• To continue processing messages from the point they reached on the topic on the origin cluster, you can specify the offset for the consumer group that your client application is using:
    1. Log in to your cluster as an administrator by using the IBM Cloud Pak CLI:
      cloudctl login -a https://<cluster_address>:<cluster_router_https_port>
    2. Run the following command to initialize the Event Streams CLI on the cluster:
      cloudctl es init
    3. Run the cloudctl es group-reset command as follows:
      cloudctl es group-reset --group <your-consumer-group-id> --topic <topic-name> --mode datetime --value <timestamp>

      For example, the following command instructs the applications in consumer group consumer-group-1 to start consuming messages with timestamps from after midday on 28th September 2018:

      cloudctl es group-reset --group consumer-group-1 --topic GEOREPLICATED.TOPIC --mode datetime --value 2018-09-28T12:00:00+00:00 --execute
  • To start processing messages from the beginning of the topic, you can use the --mode earliest option, for example:
    cloudctl es group-reset --group consumer-group-1 --topic GEOREPLICATED.TOPIC --mode earliest --execute

These methods also avoid the need to make code changes to your client application.

Reverting message production and consumption back to the origin cluster

When the origin Event Streams cluster becomes available again, you can switch your client applications back to use the topics on your origin cluster. If messages have been produced directly to the destination cluster, use the following steps to replicate those messages to the origin cluster before switching back to using it.

  • Create an EventStreamsGeoReplicator custom resource configured to connect to the origin Event Streams cluster, and set up geo-replication in the reverse direction to the original geo-replication flow. This means there will be a geo-replicator running on the origin cluster which copies messages from non-geo-replicated topics on the destination cluster back to geo-replicated topics on the origin cluster.
  • The geo-replicated topic named <origin-cluster>.<topic> on the destination cluster will not have new geo-replicated messages arriving, as the producing applications have been switched to produce messages directly to the topic without a prefix on the destination cluster. Ensure that the geo-replicated topic on the destination cluster is not geo-replicated back to the origin cluster as this will result in duplicate data on the origin cluster.
  • Switch the producing and consuming applications back to the origin cluster again by following the previous instructions. Producing applications will continue to produce messages to the original topic name on the origin cluster, and consuming applications will read from both the geo-replicated topics and the original topics on the origin cluster. Consuming applications will need their consumer group offsets to be correctly updated for the offset positions on the origin cluster.

Note: Due to the asynchronous nature of geo-replication, there might be messages in the original topics on the origin cluster that had not been geo-replicated over to the destination cluster when the origin cluster became unavailable. You will need to decide how to handle these messages. Consider setting consumer group offsets so that the messages are processed, or ignore the messages by setting consumer group offsets to the latest offset positions in the topic.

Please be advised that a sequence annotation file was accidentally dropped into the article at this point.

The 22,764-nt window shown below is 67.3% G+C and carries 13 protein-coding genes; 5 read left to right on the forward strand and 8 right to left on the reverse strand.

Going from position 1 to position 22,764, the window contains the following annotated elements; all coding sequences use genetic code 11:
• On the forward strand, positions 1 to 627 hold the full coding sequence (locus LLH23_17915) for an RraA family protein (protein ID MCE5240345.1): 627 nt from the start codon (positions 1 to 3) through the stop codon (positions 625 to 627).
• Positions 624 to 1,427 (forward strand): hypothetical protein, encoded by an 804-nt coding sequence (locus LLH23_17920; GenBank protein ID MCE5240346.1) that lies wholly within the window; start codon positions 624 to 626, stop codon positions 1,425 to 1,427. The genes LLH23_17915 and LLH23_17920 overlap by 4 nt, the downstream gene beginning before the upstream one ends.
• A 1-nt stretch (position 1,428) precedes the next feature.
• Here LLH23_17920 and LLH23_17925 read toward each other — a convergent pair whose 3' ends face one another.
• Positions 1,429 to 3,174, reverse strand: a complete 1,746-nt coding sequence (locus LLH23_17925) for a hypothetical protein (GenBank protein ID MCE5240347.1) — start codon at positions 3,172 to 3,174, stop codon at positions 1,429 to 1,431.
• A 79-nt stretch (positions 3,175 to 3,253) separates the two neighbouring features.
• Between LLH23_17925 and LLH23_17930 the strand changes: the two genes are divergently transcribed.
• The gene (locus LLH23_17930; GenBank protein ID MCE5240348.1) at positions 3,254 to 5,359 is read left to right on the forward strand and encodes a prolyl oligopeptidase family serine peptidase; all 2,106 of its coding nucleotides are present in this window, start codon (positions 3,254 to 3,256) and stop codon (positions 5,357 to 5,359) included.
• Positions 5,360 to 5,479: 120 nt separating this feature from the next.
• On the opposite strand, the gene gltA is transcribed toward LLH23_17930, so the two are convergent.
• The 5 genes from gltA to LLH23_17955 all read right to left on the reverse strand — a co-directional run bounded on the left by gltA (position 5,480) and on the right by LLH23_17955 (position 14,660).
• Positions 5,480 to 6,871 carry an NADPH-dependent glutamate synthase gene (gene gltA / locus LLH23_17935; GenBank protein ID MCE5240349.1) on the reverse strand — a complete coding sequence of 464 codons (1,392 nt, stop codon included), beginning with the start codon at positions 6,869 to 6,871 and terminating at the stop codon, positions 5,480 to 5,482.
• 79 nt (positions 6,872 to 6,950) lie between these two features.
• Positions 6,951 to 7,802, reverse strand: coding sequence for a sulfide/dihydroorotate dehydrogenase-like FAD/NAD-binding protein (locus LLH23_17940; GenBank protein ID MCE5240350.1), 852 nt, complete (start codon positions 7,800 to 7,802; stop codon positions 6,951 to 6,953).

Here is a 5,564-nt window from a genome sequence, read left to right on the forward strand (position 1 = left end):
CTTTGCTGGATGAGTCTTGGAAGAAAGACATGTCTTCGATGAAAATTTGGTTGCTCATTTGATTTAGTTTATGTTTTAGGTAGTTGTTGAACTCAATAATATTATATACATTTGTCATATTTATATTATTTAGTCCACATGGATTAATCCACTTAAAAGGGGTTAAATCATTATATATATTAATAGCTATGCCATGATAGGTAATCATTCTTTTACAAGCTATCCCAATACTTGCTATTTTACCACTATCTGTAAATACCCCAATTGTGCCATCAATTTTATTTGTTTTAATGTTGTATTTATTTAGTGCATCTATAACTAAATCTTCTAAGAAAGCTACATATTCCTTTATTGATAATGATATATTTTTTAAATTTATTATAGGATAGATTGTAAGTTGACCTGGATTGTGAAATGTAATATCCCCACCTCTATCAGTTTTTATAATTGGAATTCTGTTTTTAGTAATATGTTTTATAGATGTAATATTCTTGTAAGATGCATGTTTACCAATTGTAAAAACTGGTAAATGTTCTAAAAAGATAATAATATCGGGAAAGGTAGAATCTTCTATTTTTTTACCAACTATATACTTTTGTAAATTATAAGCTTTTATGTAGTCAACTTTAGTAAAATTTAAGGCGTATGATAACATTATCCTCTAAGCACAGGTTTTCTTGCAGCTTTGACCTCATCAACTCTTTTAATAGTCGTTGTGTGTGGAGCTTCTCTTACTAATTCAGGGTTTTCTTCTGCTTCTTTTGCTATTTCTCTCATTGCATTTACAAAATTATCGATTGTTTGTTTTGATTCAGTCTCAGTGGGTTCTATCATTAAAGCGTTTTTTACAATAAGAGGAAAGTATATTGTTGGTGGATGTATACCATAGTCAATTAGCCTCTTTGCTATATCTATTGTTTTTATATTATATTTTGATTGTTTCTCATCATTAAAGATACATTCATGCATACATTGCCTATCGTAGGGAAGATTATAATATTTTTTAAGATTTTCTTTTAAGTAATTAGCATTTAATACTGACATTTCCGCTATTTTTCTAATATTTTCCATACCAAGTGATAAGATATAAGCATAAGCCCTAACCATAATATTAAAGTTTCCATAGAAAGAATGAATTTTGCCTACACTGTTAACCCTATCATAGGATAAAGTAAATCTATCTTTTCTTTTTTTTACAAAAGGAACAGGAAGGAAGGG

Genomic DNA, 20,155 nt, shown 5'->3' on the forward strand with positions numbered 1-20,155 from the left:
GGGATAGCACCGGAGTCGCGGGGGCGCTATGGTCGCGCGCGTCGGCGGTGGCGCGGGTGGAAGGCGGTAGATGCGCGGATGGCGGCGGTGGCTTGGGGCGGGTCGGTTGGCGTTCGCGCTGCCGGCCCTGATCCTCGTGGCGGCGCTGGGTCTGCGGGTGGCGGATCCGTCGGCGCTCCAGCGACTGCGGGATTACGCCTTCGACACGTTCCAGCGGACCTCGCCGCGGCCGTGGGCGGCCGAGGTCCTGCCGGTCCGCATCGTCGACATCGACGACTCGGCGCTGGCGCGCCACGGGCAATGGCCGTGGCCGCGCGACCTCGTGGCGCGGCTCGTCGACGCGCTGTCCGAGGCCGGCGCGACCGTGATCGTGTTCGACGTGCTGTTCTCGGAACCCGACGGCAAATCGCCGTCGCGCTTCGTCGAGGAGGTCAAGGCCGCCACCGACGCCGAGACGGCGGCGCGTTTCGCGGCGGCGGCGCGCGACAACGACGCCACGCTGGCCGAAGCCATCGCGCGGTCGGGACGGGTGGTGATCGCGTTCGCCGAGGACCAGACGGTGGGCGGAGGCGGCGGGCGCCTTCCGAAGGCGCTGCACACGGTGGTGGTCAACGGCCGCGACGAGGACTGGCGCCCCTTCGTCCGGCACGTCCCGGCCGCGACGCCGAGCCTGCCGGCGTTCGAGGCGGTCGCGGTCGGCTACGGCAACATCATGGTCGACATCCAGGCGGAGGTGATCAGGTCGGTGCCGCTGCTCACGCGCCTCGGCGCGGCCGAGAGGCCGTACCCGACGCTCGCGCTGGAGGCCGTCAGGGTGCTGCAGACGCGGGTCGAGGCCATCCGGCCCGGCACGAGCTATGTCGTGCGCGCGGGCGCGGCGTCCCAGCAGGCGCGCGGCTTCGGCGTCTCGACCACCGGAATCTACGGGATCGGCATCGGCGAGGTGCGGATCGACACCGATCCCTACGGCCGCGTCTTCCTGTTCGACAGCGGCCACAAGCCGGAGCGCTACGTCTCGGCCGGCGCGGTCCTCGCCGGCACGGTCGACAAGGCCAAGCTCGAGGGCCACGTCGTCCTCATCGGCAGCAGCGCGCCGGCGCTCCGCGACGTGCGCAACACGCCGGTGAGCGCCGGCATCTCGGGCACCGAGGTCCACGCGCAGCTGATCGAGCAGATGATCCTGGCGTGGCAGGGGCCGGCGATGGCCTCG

For example, if the origin cluster is named my_origin, the destination cluster is named my_destination, and the topic on the my_origin cluster is named my_topic, then the geo-replicated topic on the my_destination cluster will be named my_origin.my_topic.

  • When the my_origin cluster becomes unavailable, producing applications are switched to the my_destination cluster. The my_destination cluster now has topics named my_topic and my_origin.my_topic. Consuming applications are also switched to the my_destination cluster and use the regular expression .*my_topic to consume from both topics.
  • When the my_origin cluster becomes available again, reverse geo-replication is set up between the clusters. The my_origin cluster now has the topic named my_topic and a new geo-replicated topic named my_destination.my_topic. The topic named my_destination.my_topic contains the messages that were produced directly to the my_destination cluster.
  • Producing applications are producing to the topic named my_topic on the my_destination cluster, so the geo-replicated topic named my_origin.my_topic on the my_destination cluster does not have any new messages arriving. Existing messages in the topic named my_origin.my_topic are consumed from the my_destination cluster until there is no more processing of the messages required.
    Note: The geo-replicated topic named my_origin.my_topic is not included in the reverse geo-replication back to the my_origin cluster, as that would create a geo-replicated topic named my_destination.my_origin.my_topic on the my_origin cluster containing the same messages as in the topic named my_topic.
  • Producing applications are now switched back to the my_origin cluster, continuing to produce to the topic named my_topic.
  • Consuming applications are also switched back to the my_origin cluster, with consumer group offsets updated for the offset positions at the my_origin cluster. Consuming applications continue to use the regular expression .*my_topic to consume from both the topic named my_topic and the geo-replicated topic named my_destination.my_topic.